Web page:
Those blog posts came from the limited perspective of yours truly: someone who has never had a problem making a modest to adequate amount of money, but who has always been terrible at managing it. (I’m a little less terrible these days.)
I’m one of those lucky bast*rds who has always had job opportunities thrown into her lap (except that one time). And I’ve never been slapped with ungodly medical bills or other expensive emergencies (except that one year when Brian and I had to pay $5k in taxes! Holy heck!). Nope, for the most part, I dug my own financial grave. I didn’t fall into debt, I chose it.
So this week I’ve been reflecting on the many people who struggle financially not because they are naive and irresponsible like I was, but because sh*t happens. Life happens.
Many of these individuals are hopeful and content.
It kind of makes me scratch my head. It makes me wonder what their secret is. If I were eating at a restaurant with them I’d call over the waiter and whisper, “I’ll have what they’re having.”
I love the story of my parents’ rise from poverty to stability. But not just because there’s a happy ending to it. (How awesome is this: They reached their goal of sending all 4 of us kids to college, they’ve traveled all over the world, and they’re financially set for retirement.) I love their story because they found a way to be content no matter what was in their wallets at any given time.
My parents have a lot of interesting stories about living in poverty throughout their youth and young adulthood. When they first moved to the US together they had $10 to their name, as well 2 bowls, 2 spoons, 2 forks, and 2 knives. Oh, and clean underwear. (Phew!) They had to share a house with 5 adults in my dad’s family, all of whom had also recently immigrated from the Philippines.
(By the way: God bless my mother for enduring life with her in-laws. I LOVE my dad’s side of the family but they think they’re royalty. They’re like the Kennedys but not as rich or good looking. Hehe.)
Despite the fact that my parents were college educated “A” students in their home country, they had a hard time making ends meet in the US. My mom worked a cash register at a supermarket. And at one point my dad was an accountant by day, a pizza delivery guy by night, and a door-to-door encyclopedia salesman on weekends. No job was too blue collar for my parents– not even for my dad, who was once celebrated for having a photographic memory and for graduating valedictorian in his home town.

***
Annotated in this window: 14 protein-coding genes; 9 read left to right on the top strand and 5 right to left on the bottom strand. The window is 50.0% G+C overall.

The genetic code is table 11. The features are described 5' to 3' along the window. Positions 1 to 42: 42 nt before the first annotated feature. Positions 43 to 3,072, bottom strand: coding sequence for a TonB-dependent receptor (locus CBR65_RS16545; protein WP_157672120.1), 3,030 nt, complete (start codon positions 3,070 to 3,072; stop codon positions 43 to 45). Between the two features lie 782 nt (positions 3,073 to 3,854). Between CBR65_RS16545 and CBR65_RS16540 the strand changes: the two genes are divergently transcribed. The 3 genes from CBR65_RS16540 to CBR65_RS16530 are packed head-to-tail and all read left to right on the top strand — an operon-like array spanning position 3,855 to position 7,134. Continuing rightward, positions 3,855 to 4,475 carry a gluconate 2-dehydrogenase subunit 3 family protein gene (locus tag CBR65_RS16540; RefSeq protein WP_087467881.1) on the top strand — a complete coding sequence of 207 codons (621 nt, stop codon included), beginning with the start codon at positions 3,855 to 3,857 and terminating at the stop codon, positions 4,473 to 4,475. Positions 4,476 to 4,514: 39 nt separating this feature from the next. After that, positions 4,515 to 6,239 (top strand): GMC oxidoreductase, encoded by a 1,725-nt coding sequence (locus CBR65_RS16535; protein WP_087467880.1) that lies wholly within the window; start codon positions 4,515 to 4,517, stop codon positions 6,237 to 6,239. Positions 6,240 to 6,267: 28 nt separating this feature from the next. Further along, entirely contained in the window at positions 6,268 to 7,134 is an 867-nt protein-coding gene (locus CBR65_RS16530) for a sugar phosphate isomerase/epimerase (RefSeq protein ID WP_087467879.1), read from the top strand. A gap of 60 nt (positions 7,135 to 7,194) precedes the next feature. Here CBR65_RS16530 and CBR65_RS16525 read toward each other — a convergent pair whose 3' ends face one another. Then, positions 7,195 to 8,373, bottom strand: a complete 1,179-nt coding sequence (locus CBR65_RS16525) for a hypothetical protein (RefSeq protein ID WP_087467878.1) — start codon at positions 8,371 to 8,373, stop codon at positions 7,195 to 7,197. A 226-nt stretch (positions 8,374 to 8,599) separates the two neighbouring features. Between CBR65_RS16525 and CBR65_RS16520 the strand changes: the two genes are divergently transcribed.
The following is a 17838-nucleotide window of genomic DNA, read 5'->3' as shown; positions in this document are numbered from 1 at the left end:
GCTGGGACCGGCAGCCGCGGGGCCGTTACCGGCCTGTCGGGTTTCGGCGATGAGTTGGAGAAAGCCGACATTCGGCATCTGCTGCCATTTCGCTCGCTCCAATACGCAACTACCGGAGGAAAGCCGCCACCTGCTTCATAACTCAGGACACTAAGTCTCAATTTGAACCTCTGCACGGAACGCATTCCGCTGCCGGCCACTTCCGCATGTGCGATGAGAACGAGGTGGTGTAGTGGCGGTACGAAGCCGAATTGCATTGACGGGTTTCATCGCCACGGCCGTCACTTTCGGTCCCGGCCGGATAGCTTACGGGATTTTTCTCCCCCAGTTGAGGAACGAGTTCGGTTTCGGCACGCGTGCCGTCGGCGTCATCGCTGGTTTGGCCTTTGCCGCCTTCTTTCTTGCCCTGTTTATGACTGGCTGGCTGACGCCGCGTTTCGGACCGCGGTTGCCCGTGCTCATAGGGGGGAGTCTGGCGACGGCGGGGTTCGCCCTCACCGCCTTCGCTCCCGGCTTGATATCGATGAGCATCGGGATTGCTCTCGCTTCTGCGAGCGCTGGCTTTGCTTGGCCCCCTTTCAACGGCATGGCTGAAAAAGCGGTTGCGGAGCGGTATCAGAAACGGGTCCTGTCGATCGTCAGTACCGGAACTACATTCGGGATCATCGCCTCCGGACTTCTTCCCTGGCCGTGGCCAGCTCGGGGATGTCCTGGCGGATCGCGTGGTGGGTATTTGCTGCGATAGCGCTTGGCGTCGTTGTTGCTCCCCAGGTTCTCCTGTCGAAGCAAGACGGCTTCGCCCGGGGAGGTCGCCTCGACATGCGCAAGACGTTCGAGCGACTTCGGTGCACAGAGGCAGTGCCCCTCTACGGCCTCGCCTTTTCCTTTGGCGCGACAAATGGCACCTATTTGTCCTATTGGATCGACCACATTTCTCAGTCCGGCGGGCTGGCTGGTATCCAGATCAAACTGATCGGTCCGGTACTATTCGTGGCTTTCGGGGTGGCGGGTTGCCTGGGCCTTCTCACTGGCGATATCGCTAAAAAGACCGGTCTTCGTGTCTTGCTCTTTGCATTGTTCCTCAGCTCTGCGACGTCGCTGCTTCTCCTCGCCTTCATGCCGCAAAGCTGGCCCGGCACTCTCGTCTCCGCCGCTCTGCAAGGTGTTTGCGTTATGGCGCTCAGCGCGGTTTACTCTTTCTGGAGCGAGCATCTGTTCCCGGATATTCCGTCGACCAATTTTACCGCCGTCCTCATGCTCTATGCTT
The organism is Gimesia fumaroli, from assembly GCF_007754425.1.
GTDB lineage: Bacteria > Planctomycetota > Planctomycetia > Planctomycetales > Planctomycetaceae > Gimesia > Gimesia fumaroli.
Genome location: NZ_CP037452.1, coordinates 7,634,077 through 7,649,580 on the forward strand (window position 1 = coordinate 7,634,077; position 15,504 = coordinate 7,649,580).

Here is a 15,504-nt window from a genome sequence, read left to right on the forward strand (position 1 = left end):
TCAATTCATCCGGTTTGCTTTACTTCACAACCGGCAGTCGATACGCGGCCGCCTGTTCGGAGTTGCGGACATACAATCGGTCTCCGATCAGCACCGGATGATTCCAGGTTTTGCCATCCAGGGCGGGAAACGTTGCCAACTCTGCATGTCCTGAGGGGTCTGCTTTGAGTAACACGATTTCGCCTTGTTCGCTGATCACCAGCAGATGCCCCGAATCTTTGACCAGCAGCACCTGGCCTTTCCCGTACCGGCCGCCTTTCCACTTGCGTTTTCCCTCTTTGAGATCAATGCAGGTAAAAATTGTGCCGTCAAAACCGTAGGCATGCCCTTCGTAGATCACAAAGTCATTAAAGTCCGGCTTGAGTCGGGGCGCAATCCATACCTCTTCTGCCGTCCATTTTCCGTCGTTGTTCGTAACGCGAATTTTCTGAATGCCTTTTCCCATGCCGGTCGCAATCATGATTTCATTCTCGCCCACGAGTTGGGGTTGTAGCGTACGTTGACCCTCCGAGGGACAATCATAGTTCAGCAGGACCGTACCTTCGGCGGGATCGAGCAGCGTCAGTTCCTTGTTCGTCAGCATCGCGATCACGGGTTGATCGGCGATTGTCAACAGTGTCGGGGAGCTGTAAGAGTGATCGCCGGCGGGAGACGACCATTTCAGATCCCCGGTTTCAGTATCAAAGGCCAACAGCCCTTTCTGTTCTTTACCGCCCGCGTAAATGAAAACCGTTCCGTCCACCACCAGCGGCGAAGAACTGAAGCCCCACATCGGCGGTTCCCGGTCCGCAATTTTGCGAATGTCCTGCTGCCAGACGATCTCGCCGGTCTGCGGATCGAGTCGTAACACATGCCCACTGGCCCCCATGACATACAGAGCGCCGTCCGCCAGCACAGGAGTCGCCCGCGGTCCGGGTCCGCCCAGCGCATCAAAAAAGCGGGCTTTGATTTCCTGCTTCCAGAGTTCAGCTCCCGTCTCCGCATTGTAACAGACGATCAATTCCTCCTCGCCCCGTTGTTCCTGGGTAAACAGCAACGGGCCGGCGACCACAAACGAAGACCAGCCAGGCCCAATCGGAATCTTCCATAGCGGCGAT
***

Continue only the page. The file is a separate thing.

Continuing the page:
My favorite story from my family’s early years happened while my dad was at the house of a family who seemed interested in buying one of his encyclopedia sets. They were having a spaghetti dinner at the time my dad had rung their doorbell, so they invited him in for a plate. And for some reason they thought it would be a good idea to put that plate on his chair.
I think you know where this story is going.
My perpetually jolly and sometimes socially awkward dad (think Santa mixed with Winnie The Pooh) accidentally sat right on his own plate of spaghetti. Yup…butt full of meat sauce. And the family felt so badly about it that they bought $1,000 worth of encyclopedias from him.
I like this story because of the way my dad tells it. He always laughs while he recounts the details. He is not bitter about what he had to endure for his family — he is proud. And that makes me proud.
I didn’t know about my family’s early years of financial hardship until later in my life. The stories came as a complete shock to me. Why? Because my earliest childhood memories were of jokes, and food, and music, and siblings who put me in the oven, and watching my parents practice ballroom dancing in our den. We were happy.
It seems that the secret to being content despite financial hardship boils down to: courage, faith, hope, gratitude, perseverance and Love. But what do these lofty ideas look like in real life?
Since I battle so much with anxiety, what I find most helpful is looking at the big picture and, on a spiritual level, having trust and gratitude. At night when Brian is asleep, I put my arm around him and think about how blessed I am, and how perfect that very moment is simply because we have each other. (Yes, even when I look up at the ceiling just above our bed and remember that sheet rock and wood beams are the only things that separate us from my parents in their bed.)
It’s not just about reaching financial goals (although it feels SO kick-ass when you do). It’s about who you’re with while you’re striving toward these goals, and how much gratitude and joy you *choose* to experience along the way.
Your Turn: How do you find joy and fulfillment during financially difficult times?